大阪大学 産業科学研究所

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HOME > Basic technology for passing down traditional skills through computers developed

Basic technology for passing down traditional skills through computers developed

Basic technology for passing down traditional skills through computers developed
Supporting acquisition of motor skills through use of big data of motion and artificial intelligence techniques

October 28, 2015

University of Tsukuba
Osaka University
Mizuno

*This article is sourced by permission of RESOU (Osaka Univ)

A group of researchers from the University of Tsukuba, Osaka University, and Mizuno Corporation (Osaka) developed technology for instructing the path to ideal movement in order to improve sports techniques based on “Big Data of Motion,” a collection of data obtained using sensors and films of motion. (Patent pending)

Graduate School of Systems and Information Engineering, University of Tsukuba — YAMAGIWA Shinichi, Associate Professor
The Institute of Scientific and Industrial Research, Osaka University — KAWAHARA Yoshinobu, Associate Professor

This group of researchers discovered that there were differences in the movements of the elbows, knees, and ankles between experienced marathon runners and beginners by expressing running movement data of some 2,000 runners owned by Mizuno as numerical skill values by employing artificial intelligence technology.

Based on these findings, this group developed a technology called “skill grouping” for supporting acquisition of skills by displaying the effects of movements in an easily-understood scoring format.

Furthermore, this group found that by applying skill grouping to baseball batting motions, the difference in tools could be expressed as numerical values. In other words, the difference in the effect of these tools on movement has come to be expressed in numerical values.

In addition, when applying skill grouping to the data of ski parallel turns measured by a motion sensor, even in games in which the scoring system was based on appearance alone, differences in athletic ability have become able to be quantified. It was also found that differences in numerical values in several trials by experienced athletes were small, and that it was possible to quantify that they always performed the same motions.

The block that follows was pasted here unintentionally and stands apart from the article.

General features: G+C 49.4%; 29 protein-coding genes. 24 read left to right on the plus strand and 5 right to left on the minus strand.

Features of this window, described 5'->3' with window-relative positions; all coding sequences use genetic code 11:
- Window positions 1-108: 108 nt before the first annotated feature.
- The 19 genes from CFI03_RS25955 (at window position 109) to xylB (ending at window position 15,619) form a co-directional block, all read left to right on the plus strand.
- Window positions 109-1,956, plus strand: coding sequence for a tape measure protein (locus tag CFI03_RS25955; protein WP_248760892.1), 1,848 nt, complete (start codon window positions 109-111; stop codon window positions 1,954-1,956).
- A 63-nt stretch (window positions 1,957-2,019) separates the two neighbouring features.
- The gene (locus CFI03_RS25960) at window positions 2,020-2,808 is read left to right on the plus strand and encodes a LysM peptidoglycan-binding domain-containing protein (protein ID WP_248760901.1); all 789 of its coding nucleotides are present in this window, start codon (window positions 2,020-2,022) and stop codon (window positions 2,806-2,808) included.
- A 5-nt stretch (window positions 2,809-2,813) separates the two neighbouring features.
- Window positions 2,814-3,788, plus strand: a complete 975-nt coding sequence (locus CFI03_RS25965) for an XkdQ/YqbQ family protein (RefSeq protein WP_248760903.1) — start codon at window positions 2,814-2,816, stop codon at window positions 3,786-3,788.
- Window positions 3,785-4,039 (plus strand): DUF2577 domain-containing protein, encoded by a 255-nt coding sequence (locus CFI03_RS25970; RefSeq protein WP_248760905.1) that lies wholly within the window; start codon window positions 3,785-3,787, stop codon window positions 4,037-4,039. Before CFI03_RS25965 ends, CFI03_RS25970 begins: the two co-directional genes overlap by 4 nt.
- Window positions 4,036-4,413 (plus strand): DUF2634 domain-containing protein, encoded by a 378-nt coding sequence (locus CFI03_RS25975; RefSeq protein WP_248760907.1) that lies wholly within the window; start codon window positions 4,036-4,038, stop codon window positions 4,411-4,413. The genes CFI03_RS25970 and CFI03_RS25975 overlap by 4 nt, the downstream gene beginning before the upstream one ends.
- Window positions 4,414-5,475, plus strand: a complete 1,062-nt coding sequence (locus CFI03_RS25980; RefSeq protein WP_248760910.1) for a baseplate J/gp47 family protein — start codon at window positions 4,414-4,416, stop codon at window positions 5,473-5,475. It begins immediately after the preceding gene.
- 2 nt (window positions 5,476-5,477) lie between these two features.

Applying skill grouping to daily exercise will enable time-sequential management of healthcare and athletic ability control. Previously, it was difficult to produce general-purpose health information devices because there were no objective standards on being healthy; however, skill grouping has enabled such devices to be developed. These devices will become tools necessary for health management in the era of the Internet of Things.

Furthermore, if skill grouping is applied to inheriting traditional performance arts and design skills, the inheritance of technical tradition, which is a worldwide urgent challenge, may be realized through a new system using artificial intelligence.

Abstract

Capturing human movement has become available in detail due to the advancement of motion sensor technology integrated by micro-machine and also due to the one of optical recording by high speed and high resolution image sensors. Therefore, we can easily record the human activity as the body movement BigData and analyze it to quest skill to become an expert of a target body movement. Especially, in the sports activity, the quest for becoming an expert athlete has been tried by using a mathematical model of an ideal body movement experienced from the biomechanics approach. The skill is discussed by comparing the differences from the predicted coordinates of body parts captured during the target performance. However, the approach potentially includes difficulties such as modeling the body control from the dynamics system for all human movements. And also the approach needs for adjusting jitters of the individual characteristics. Therefore, when applying the conventional approach, we must discuss a huge number of combinations of mathematical models and then we would find a model for the ideal body movement. To overcome the difficulty, this paper proposes an approach to visualize skill differences among experts and beginners from the BigData called the skill grouping method. It exploits the skill groups clustered by machine learning approach based on a kernel method. This paper shows applications of the skill grouping method from sports activities. Those show validities for finding the skill differences comparing to the BigData of skillful athletes, and also the one for managing skill transition of an athlete in a timeline.

  • Figure 1
    This image shows a running scene. (Photo courtesy of University of Tsukuba)

Thesis title: “Skill Grouping Method: Mining and Clustering Skill Differences from Body Movement BigData”
Publication: Proceeding of International conference on BigData 2015, IEEE. (October 29-November 1, 2015 • Santa Clara, CA, USA)